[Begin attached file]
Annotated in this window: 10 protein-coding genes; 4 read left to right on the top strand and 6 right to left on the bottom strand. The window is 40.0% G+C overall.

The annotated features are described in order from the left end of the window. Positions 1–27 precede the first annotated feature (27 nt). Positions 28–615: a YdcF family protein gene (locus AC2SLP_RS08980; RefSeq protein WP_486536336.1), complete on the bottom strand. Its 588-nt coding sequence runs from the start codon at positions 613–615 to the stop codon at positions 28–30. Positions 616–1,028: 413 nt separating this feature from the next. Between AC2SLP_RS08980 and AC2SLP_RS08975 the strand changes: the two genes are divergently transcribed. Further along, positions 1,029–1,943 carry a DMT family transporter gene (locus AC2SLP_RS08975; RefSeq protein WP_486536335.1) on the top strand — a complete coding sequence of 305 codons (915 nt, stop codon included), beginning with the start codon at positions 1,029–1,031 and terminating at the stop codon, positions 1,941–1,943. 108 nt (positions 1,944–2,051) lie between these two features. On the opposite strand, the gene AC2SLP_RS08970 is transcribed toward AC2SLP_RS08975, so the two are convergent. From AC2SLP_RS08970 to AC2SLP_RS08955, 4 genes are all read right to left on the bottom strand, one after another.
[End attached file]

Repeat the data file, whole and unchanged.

Annotated in this window: 10 protein-coding genes; 4 read left to right on the top strand and 6 right to left on the bottom strand. The window is 40.0% G+C overall.

The annotated features are described in order from the left end of the window. Positions 1–27 precede the first annotated feature (27 nt). Positions 28–615: a YdcF family protein gene (locus AC2SLP_RS08980; RefSeq protein WP_486536336.1), complete on the bottom strand. Its 588-nt coding sequence runs from the start codon at positions 613–615 to the stop codon at positions 28–30. Positions 616–1,028: 413 nt separating this feature from the next. Between AC2SLP_RS08980 and AC2SLP_RS08975 the strand changes: the two genes are divergently transcribed. Further along, positions 1,029–1,943 carry a DMT family transporter gene (locus AC2SLP_RS08975; RefSeq protein WP_486536335.1) on the top strand — a complete coding sequence of 305 codons (915 nt, stop codon included), beginning with the start codon at positions 1,029–1,031 and terminating at the stop codon, positions 1,941–1,943. 108 nt (positions 1,944–2,051) lie between these two features. On the opposite strand, the gene AC2SLP_RS08970 is transcribed toward AC2SLP_RS08975, so the two are convergent. From AC2SLP_RS08970 to AC2SLP_RS08955, 4 genes are all read right to left on the bottom strand, one after another.